The unusual timing of the verdict — a Saturday morning on a holiday weekend — was intentional. The county’s top judge said it was meant to prevent traffic issues downtown.
Russell, 43, and Malissa Williams, 30, were each shot more than 20 times at the end of the Nov. 29, 2012, pursuit. Prosecutors argued they were alive until Brelo’s final salvo but medical examiners for both sides testified they could not determine the order in which the deadly shots were fired.
The case hinged largely on the less than 8 seconds — 7.392, to be exact — during which Brelo fired his final 15 rounds.
O’Donnell said he believed Brelo caused some of the fatal wounds — four shots would have killed Russell and seven would have killed Williams — but that other officers must have as well.
O’Donnell said a voluntary manslaughter conviction would require that Brelo’s shots alone were the causes of death or the final wounds tipped the balance between life and death.
O’Donnell spent nearly an hour explaining his decision, even using mannequins marked with the gunshot wounds the motorists’ wounds. Brelo could have been convicted of lesser charges, but O’Donnell determined his actions were justified following the chase, which included reports of shots fired from Russell’s car, because officers perceived a threat.
Brelo’s lead attorney, Patrick D’Angelo, said Brelo had been unfairly prosecuted. He called the case a “blood fight.”
“Officer Brelo risked his life on that night,” D’Angelo said.
Cuyahoga County prosecutor Tim McGinty said he respects the judge’s decision. Despite the acquittal, he said the case will prevent police violence in the future.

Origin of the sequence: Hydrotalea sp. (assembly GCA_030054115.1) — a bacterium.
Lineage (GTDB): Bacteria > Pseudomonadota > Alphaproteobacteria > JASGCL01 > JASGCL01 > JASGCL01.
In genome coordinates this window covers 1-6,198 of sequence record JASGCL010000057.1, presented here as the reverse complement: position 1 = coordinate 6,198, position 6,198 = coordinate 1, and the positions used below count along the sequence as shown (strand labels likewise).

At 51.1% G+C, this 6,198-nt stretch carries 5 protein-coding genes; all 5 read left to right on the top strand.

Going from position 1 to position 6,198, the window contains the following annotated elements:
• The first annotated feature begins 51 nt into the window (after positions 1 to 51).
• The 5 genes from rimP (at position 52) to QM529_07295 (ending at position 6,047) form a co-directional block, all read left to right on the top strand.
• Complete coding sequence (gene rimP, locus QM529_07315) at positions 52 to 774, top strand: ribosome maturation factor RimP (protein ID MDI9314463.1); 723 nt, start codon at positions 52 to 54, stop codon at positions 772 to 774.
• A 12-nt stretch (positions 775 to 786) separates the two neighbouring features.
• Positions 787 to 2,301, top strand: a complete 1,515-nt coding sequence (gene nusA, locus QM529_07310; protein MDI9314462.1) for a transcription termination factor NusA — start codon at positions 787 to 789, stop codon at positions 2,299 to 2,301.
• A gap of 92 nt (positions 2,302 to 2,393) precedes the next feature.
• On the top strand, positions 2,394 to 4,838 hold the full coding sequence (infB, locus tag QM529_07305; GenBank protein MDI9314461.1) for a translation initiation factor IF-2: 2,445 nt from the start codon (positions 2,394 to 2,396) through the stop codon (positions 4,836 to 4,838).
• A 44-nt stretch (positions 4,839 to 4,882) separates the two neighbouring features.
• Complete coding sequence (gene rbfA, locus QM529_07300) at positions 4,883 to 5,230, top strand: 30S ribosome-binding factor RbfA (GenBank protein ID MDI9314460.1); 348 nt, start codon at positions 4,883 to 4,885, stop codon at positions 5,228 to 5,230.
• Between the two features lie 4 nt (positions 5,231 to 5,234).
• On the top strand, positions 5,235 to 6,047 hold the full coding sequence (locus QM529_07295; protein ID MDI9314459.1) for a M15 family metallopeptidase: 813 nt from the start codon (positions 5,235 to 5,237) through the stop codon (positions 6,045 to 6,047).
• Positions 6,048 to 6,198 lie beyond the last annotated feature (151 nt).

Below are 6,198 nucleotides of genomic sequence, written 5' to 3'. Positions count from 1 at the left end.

“This tragic experience has already forced a culture change within the division of police and a needed reexamination of the use of deadly force,” he said.
Thirteen officers fired at the car after a 22-mile high-speed chase that involved 62 marked and unmarked cars and reached 100 mph. Brelo was the only officer charged; prosecutors said he waited until the pair was no longer a threat to fire his final shots.
Authorities never learned why Russell didn’t stop. He had a criminal record including convictions for receiving stolen property and robbery and had been involved in a previous police pursuit. Williams had convictions for drug-related charges and attempted abduction. Both were described as mentally ill, homeless and addicted to drugs. A crack pipe was found in the car.
The shooting helped prompt an investigation by the Department of Justice, which concluded the department had engaged in a pattern and practice of using excessive force and violating civil rights. The city and DOJ are currently negotiating over reforms.
Brelo has been on unpaid leave since he was indicted last May. Police Chief Calvin Williams said it will continue during disciplinary reviews for him and the other 12 officers.
In addition to the charges against Brelo, a grand jury charged five police supervisors with misdemeanor dereliction of duty for failing to control the chase. All five have pleaded not guilty and no trial date has been set.
“Our pursuit of justice for Timothy Russell and Melissa Williams is not over,” McGinty said.
Associated Press writers Andrew Welsh-Huggins and John Coyne contributed to this report.